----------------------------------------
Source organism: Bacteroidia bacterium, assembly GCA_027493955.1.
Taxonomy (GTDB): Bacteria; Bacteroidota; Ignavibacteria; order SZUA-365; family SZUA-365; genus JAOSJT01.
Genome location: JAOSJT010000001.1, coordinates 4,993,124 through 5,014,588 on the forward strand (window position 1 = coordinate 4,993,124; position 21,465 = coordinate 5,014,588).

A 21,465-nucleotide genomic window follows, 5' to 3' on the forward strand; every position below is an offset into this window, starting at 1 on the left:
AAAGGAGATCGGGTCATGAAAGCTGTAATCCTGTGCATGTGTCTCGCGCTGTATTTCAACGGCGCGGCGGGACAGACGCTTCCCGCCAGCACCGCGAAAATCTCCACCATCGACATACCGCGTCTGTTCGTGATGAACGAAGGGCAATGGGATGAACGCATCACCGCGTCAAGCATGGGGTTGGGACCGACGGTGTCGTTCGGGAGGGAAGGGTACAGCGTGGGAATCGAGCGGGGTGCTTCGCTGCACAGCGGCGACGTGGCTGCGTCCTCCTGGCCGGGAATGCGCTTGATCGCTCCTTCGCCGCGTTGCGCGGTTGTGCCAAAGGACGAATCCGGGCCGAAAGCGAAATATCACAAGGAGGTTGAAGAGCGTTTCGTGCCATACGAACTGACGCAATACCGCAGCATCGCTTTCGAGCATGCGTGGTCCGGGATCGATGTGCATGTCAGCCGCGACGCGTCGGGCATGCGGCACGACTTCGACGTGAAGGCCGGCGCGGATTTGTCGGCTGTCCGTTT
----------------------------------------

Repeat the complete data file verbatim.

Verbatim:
Source organism: Bacteroidia bacterium, assembly GCA_027493955.1.
Taxonomy (GTDB): Bacteria; Bacteroidota; Ignavibacteria; order SZUA-365; family SZUA-365; genus JAOSJT01.
Genome location: JAOSJT010000001.1, coordinates 4,993,124 through 5,014,588 on the forward strand (window position 1 = coordinate 4,993,124; position 21,465 = coordinate 5,014,588).

A 21,465-nucleotide genomic window follows, 5' to 3' on the forward strand; every position below is an offset into this window, starting at 1 on the left:
AAAGGAGATCGGGTCATGAAAGCTGTAATCCTGTGCATGTGTCTCGCGCTGTATTTCAACGGCGCGGCGGGACAGACGCTTCCCGCCAGCACCGCGAAAATCTCCACCATCGACATACCGCGTCTGTTCGTGATGAACGAAGGGCAATGGGATGAACGCATCACCGCGTCAAGCATGGGGTTGGGACCGACGGTGTCGTTCGGGAGGGAAGGGTACAGCGTGGGAATCGAGCGGGGTGCTTCGCTGCACAGCGGCGACGTGGCTGCGTCCTCCTGGCCGGGAATGCGCTTGATCGCTCCTTCGCCGCGTTGCGCGGTTGTGCCAAAGGACGAATCCGGGCCGAAAGCGAAATATCACAAGGAGGTTGAAGAGCGTTTCGTGCCATACGAACTGACGCAATACCGCAGCATCGCTTTCGAGCATGCGTGGTCCGGGATCGATGTGCATGTCAGCCGCGACGCGTCGGGCATGCGGCACGACTTCGACGTGAAGGCCGGCGCGGATTTGTCGGCTGTCCGTTT